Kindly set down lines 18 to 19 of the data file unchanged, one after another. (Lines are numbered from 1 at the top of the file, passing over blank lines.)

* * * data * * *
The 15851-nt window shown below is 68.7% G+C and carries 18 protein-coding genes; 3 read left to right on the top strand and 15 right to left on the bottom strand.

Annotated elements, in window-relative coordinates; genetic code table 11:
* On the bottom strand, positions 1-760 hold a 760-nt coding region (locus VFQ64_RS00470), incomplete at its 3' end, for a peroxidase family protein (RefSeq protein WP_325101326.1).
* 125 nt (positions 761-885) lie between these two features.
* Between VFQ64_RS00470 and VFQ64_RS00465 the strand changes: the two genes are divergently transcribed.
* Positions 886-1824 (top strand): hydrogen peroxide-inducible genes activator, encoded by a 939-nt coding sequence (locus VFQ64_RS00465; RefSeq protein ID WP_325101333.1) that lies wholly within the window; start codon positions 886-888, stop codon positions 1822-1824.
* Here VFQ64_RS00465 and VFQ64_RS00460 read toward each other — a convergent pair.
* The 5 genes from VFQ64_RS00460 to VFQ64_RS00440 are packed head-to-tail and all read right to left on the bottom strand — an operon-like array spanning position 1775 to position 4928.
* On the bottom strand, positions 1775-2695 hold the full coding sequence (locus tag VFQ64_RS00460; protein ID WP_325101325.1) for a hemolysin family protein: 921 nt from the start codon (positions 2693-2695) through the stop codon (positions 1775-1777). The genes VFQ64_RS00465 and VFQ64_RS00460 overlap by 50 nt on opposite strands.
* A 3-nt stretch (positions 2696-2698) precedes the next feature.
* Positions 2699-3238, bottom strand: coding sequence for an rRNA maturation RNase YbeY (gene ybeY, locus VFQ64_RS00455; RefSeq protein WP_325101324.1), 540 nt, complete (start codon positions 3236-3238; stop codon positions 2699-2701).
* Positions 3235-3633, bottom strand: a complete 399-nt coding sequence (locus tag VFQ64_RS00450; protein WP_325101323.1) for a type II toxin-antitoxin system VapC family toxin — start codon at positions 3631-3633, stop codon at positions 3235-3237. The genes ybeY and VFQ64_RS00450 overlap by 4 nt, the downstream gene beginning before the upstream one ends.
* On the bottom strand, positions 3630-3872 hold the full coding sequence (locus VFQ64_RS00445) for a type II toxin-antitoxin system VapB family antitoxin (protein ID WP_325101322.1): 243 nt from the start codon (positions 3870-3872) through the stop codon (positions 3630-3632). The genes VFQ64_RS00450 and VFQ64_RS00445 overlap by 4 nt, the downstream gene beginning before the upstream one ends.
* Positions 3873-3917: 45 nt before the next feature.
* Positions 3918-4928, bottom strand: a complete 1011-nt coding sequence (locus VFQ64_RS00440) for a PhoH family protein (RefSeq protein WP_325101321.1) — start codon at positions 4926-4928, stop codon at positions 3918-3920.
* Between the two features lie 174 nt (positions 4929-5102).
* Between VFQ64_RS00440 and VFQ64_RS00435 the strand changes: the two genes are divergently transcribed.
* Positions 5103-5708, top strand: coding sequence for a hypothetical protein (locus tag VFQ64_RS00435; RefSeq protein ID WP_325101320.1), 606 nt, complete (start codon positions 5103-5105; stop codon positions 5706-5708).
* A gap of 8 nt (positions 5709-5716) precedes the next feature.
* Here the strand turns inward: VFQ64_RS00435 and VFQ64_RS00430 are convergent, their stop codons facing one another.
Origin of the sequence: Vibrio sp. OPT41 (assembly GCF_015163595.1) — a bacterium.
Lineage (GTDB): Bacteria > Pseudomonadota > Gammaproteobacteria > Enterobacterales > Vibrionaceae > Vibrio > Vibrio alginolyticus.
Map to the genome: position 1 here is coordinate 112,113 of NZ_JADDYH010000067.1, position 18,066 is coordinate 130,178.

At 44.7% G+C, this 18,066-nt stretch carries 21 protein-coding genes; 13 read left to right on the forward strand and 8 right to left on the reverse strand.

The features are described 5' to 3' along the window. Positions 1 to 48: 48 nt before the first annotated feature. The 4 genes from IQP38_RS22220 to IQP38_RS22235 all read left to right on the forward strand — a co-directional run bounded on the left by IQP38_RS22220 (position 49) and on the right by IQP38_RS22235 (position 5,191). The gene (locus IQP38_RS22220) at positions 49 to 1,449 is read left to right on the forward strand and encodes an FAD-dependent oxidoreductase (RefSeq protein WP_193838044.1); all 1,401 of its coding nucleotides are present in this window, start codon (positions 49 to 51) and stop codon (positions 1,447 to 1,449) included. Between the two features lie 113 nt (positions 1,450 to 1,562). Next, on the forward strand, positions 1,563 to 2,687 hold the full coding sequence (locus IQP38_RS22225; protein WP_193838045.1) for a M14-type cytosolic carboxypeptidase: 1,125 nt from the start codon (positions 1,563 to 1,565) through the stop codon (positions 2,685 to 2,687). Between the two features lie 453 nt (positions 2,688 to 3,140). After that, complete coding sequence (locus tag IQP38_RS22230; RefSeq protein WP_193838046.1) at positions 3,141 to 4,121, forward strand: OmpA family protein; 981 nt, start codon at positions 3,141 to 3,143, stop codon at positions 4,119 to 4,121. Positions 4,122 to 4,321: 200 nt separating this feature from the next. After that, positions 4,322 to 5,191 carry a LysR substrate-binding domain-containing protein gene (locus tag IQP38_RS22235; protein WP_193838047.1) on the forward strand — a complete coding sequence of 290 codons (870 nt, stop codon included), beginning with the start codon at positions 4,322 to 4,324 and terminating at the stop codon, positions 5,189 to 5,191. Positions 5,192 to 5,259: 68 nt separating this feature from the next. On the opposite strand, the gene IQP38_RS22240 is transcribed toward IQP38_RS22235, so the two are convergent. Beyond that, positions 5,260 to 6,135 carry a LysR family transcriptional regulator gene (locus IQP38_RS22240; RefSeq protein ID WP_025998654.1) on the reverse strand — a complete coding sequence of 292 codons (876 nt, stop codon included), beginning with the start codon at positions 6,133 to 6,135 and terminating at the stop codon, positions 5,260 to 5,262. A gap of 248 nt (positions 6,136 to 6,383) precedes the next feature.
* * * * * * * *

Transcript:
* Positions 5103-5708, top strand: coding sequence for a hypothetical protein (locus tag VFQ64_RS00435; RefSeq protein ID WP_325101320.1), 606 nt, complete (start codon positions 5103-5105; stop codon positions 5706-5708).
* A gap of 8 nt (positions 5709-5716) precedes the next feature.